Personality predictors of self-handicapping as a behavioral manifestation of the individual's self-efficacy deficit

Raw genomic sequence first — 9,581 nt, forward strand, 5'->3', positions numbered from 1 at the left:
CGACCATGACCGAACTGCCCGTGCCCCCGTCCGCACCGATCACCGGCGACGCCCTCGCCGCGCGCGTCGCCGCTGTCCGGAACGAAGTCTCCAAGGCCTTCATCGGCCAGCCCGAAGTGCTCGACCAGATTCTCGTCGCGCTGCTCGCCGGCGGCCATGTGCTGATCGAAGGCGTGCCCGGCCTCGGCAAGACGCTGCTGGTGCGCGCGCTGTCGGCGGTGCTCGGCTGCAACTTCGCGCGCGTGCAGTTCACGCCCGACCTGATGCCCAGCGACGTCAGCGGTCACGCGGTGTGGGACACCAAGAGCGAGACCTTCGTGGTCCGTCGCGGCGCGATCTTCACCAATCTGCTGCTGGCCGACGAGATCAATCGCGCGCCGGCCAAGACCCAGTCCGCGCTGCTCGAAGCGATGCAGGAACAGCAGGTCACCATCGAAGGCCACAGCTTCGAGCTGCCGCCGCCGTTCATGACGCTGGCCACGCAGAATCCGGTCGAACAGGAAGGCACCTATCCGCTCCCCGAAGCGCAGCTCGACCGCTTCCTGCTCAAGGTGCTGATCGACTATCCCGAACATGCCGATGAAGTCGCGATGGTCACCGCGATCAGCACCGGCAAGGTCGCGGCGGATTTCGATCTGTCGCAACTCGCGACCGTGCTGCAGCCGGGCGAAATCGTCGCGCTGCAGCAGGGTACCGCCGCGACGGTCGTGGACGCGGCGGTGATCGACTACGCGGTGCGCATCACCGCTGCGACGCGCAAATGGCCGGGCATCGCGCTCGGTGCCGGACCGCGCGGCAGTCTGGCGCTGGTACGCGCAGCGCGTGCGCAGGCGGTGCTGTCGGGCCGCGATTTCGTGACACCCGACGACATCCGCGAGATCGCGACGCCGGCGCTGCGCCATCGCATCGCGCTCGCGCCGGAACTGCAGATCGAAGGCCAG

In line with a more liberal approach (Snyder & Smith, 1982) to the conceptualization of self-handicapping, empirical data were collected that characterize the personality predictors of self-handicapping as a manifestation of the individual’s self-efficacy deficit, reflected in coping behavior, rather than as a self-esteem safeguarding strategy. A group of 120 undergraduates took part in the study. Using correlational, factor, and multiple regression analyses, we found that the major personality predictors of self-handicapping are (1) proneness to the emotion-focused reactive coping, when confronted with problems in the course of goal-striving, (2) a low level of the conditions of self-evolution as a component of “Dispositional characteristics of self-evolution” (Kusikova, 2012), and (3) a low level of conscientiousness as a broad personality trait. No significant correlations of self-handicapping with self-esteem were found. The specific perspective in this study is determined by the conceptualization of self-handicapping as a proactive disengagement emotion-focused coping strategy, indicative of the individual’s self-efficacy deficit
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